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Sanctions and export controls expand further

Published Date
Feb 28, 2024
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In 2023, the biggest question on clients’ minds was the ramping up of U.S. export controls targeting semiconductors and advanced computing.

In October, the U.S. Commerce Department unveiled new rules to tighten further a sweeping set of export controls first introduced a year previously, reducing the types of semiconductor manufacturing equipment and advanced computing that companies can sell to China.

In particular, the new rules expand the export restrictions beyond mainland China and Macau to include 21 other countries on which the United States maintains an arms embargo, including Iran and Russia. Because U.S. export controls follow the item, both U.S. persons and non-U.S. persons can incur liability for violations of the rules.

This year, we continue to see an expansion of the export controls regime. At the end of January, the U.S. government proposed to expand the scope of controls on American cloud computing companies, requiring them to determine whether foreign entities are accessing U.S. data centres to train AI models. These rules will require both U.S. and non-U.S. providers of certain infrastructure as a-service to maintain records on the end-users of their services and in some circumstances, file reports to the U.S. Government. While this rule is not yet effective, it shows the U.S. government is comfortable with imposing compliance obligations not only on U.S. persons but non-U.S. resellers and providers as well. We are keeping a close eye on these developments.

Reverse CFIUS

Another big development in 2023 was the signing in August of the highly anticipated Executive Order addressing outbound U.S. investments in critical technologies in so-called ‘countries of concern’. That order marked the first official step in the lengthy process to introduce what has been dubbed a ‘reverse CFIUS’ process, doing for outbound investments what the Committee on Foreign Investment in the United States (CFIUS) does through its inbound foreign transaction reviews.

In early 2024, we are so far yet to see the support implementing regulations that will be needed to action the President’s order, with the Department of Treasury working on those in a process that could yet take several months. Once the rules are effective, U.S. persons will need to notify the government about specific transactions involving covered foreign entities, with the focus being on deals for semiconductors, microelectronics, quantum information technologies, and certain AI systems.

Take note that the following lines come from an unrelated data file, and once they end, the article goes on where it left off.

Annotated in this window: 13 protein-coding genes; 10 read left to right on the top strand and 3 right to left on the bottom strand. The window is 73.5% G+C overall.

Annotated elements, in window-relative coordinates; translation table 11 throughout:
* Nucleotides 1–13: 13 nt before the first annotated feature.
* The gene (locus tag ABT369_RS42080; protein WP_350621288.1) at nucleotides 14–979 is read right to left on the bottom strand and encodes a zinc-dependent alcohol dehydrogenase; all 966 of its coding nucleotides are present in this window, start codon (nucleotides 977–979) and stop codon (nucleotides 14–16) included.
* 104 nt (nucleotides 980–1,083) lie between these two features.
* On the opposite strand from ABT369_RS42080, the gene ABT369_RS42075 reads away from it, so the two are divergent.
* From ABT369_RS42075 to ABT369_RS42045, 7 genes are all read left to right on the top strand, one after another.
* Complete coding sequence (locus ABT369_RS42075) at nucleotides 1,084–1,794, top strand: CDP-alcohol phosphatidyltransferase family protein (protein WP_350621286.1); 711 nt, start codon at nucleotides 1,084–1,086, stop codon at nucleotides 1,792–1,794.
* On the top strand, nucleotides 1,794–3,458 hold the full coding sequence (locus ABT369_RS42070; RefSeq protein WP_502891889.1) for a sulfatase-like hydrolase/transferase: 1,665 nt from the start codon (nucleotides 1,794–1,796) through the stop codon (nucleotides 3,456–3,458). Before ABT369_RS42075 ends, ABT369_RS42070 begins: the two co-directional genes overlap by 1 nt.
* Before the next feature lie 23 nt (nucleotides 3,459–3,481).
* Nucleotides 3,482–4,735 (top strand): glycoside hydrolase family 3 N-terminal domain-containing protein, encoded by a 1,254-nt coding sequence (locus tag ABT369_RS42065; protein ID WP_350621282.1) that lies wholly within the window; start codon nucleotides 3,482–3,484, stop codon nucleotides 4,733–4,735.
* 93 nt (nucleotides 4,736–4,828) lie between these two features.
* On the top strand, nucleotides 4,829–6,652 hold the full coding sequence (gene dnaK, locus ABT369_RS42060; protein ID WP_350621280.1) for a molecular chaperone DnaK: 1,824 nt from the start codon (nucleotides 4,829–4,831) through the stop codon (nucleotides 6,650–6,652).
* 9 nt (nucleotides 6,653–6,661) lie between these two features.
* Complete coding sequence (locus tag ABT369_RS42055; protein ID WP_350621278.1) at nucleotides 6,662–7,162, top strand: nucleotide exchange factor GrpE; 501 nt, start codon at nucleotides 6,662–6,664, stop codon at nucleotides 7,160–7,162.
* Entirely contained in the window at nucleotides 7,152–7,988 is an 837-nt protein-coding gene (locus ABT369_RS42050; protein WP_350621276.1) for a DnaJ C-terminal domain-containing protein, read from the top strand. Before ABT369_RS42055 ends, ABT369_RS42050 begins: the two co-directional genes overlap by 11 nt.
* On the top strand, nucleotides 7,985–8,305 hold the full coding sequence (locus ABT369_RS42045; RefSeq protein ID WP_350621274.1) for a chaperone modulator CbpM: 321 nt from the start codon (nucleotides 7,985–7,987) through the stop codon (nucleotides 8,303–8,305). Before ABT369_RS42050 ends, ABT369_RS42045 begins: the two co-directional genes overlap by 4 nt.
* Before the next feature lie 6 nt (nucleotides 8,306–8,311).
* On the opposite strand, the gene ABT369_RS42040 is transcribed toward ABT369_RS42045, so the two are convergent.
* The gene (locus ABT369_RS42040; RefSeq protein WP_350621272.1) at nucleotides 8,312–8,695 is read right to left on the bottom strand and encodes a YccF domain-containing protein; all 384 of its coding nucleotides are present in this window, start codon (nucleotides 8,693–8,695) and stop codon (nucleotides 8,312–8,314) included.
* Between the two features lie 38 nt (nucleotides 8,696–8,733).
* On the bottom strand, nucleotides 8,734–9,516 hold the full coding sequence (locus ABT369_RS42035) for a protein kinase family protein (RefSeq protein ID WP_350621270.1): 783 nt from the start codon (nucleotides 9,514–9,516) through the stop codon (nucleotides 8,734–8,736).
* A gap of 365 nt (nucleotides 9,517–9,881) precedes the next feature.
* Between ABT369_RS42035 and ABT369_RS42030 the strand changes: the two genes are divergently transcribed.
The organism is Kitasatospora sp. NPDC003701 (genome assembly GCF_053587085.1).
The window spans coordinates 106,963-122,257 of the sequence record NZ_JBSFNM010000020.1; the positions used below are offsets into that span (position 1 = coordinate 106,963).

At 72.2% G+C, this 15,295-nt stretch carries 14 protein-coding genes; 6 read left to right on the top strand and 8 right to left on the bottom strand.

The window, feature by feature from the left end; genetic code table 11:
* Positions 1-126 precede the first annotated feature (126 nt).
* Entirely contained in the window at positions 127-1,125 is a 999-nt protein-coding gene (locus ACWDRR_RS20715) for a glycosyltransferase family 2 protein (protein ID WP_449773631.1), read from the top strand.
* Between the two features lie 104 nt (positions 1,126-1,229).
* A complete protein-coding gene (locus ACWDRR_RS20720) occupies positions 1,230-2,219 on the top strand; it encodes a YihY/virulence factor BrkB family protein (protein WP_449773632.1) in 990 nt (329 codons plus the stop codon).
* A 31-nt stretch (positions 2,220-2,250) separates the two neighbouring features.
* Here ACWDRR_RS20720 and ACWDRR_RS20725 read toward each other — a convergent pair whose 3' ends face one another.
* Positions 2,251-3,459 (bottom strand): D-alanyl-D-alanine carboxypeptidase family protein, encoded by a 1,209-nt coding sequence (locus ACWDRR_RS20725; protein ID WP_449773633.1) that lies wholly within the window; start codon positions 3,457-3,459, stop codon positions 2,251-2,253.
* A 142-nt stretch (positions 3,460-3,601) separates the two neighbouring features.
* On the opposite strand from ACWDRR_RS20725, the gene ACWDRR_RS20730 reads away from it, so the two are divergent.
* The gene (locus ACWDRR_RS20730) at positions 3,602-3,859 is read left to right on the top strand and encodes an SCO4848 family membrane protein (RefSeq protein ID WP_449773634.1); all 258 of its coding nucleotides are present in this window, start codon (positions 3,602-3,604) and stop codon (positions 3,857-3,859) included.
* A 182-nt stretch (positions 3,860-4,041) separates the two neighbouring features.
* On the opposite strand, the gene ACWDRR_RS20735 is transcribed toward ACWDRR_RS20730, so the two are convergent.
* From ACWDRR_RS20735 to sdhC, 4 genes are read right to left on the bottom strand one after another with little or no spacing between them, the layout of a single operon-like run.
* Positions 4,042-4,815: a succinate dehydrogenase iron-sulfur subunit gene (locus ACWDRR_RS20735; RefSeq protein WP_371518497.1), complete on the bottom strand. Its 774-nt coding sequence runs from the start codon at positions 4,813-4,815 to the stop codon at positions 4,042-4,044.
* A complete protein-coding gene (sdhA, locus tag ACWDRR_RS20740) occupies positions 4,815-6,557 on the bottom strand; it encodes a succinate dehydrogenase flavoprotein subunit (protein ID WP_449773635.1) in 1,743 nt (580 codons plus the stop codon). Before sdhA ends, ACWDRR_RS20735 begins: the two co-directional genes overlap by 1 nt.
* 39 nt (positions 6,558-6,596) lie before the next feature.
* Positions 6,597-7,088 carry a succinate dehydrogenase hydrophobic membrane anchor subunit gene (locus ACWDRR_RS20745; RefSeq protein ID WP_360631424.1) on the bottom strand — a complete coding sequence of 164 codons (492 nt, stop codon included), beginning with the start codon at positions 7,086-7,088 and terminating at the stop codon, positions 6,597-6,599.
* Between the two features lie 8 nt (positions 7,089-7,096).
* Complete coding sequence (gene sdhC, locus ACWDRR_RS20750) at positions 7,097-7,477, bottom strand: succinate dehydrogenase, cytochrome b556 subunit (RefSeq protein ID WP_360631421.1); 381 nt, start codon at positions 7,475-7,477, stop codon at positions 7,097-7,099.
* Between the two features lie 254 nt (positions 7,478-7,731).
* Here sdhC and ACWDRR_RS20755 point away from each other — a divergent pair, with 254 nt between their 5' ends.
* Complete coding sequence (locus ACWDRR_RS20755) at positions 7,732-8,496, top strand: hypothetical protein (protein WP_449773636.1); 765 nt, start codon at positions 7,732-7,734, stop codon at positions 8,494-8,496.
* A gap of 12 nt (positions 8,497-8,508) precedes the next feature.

The only countries of concern so far identified are China, Hong Kong and Macau, but the final list remains to be seen.

While the regulations are still being developed, we can expect them to have a significant impact on capital flows, adding an additional layer of compliance that will affect transaction timelines and even potentially shift investment strategies.

Sanctions updates

In January 2024, the U.S. implemented additional sanctions measures and trade restrictions on Russia and Belarus as a result of the ongoing war in Ukraine. Those restrictions identified additional sanctions targets, expanding the scope of industry sector sanctions and refining some existing export controls on the two countries.

Suggestions of a comprehensive embargo on all dealings with Russia have so far failed to achieve unanimous agreement and as a result, companies continue to do business with Russia while navigating the fast-changing sanctions landscape.

Addressing trade restrictions

With sanctions and export control regimes continuing to expand in scale and scope, organizations need to pay close attention to developing requirements. We recommend businesses build compliance provisions into sales agreements to ensure customers are aware that items may become subject to restrictions and that suppliers will not risk being in breach of the latest rules.

In addition to contractual protections, which may include termination clauses with respect of breaches, companies should conduct enhanced due diligence on potential customers, factor in additional time for compliance and maintain active lines of communication with counterparties around these issues.

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This content was originally published by Allen & Overy before the A&O Shearman merger